On Air Now Overtime! 7:00pm - 10:00pm Email
Now Playing Starships Nicki Minaj

Changing attitudes will transform the industry

Posted: Tuesday, August 9th, 2022

Builders don’t like change. There are exceptions to everything of course, but for the most part the industry isn’t commonly thought of as forward looking.  

Whether it’s the sector’s track record on diversity, the need to do something – anything – about the built environment’s carbon footprint, adopting tech to boost productivity, or solving the skills deficit, whatever the challenge, the sector it seems has made little or no progress.

We’re stuck in perpetual Groundhog Day – but unlike Bill Murray, the construction sector doesn’t appear to be learning much by repeating its mistakes.

While some are happy staggering towards retirement, holding off change, external pressures are mounting, making the need for different attitudes irresistible.

We could look at any number of issues at this point, but let’s take a look at the skills crisis. Currently, the sector is looking at a shortfall of somewhere in the region of 42,000 skilled-people. 

That isn't great, but according to the Construction Skills Network Report it’s likely to get much worse: by 2026 the industry will need another quarter of million people.

The authors of the report pointed out that with unemployment at its lowest point in 50 years, and job vacancies at a record high, that “building a highly skilled workforce”, is the single biggest challenge facing contractors.

How the industry got to this point is a source of endless debate, but largely pointless. What we need now is a different approach, one that has a uniform realisation that the current plan to solve the skills crisis isn’t working.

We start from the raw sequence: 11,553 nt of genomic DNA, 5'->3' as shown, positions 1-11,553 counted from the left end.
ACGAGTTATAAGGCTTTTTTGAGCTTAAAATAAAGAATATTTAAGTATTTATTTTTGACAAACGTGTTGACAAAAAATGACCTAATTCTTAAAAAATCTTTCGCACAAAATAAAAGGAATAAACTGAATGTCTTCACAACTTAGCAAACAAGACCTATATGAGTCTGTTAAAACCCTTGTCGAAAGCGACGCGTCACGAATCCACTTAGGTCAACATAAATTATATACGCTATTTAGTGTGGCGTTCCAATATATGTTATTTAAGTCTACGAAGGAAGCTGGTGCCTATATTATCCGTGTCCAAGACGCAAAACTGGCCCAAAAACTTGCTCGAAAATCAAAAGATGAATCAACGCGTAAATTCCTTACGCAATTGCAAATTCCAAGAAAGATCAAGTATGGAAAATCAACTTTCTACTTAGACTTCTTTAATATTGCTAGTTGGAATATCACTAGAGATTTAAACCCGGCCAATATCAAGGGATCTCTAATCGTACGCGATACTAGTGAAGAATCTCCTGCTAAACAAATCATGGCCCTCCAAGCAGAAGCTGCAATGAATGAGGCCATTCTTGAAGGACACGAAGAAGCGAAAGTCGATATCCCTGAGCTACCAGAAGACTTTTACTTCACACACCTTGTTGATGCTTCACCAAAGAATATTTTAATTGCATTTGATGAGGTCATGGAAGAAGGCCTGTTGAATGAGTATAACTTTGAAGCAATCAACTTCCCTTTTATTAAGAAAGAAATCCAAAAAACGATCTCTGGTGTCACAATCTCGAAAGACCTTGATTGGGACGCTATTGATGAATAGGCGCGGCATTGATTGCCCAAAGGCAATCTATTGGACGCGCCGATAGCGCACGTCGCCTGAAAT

Rather than repeat those mistakes, we need to realise that young people want different things from their careers. For the most part they have more options, and higher expectations. As a result the construction sector has to work much harder to attract talent and retain talent

Assuming that there’s a surplus of young kids interested in entering the trades because they’re not doing A-levels or going to university isn’t good enough. 

To compete for resources, the industry has to be open to change. This is not a time for ‘builder says no’ thinking.

A recent story in the press suggested that the reason there was a skills shortage was that the youth of today don’t like getting up at 7am.

That’s not an unpopular thought with many builders, but then most people don’t like getting up at 7am in the morning. That’s why, as their boss you have to make it worth their while. Giving apprentices a job that challenges them, where they can learn, and earn decent money will go a long way to changing attitudes.

Unfortunately, just changing industry opening hours won’t fix the skill crisis. 

The industry must work closer with schools and higher education, there needs to be more government funding and training for small businesses and solo tradespeople to enable them to develop talent. 

Apprenticeships need to be available to more people – regardless of their age or sex – from different backgrounds. 

The key here is selling the industry; that means talking up the opportunities and making the industry more appealing. The onus is on the industry to solve the problem – yes, the industry needs government help – but we also have to change attitudes to make the industry more welcoming to work in.

Trending Stories

Listen Live Listen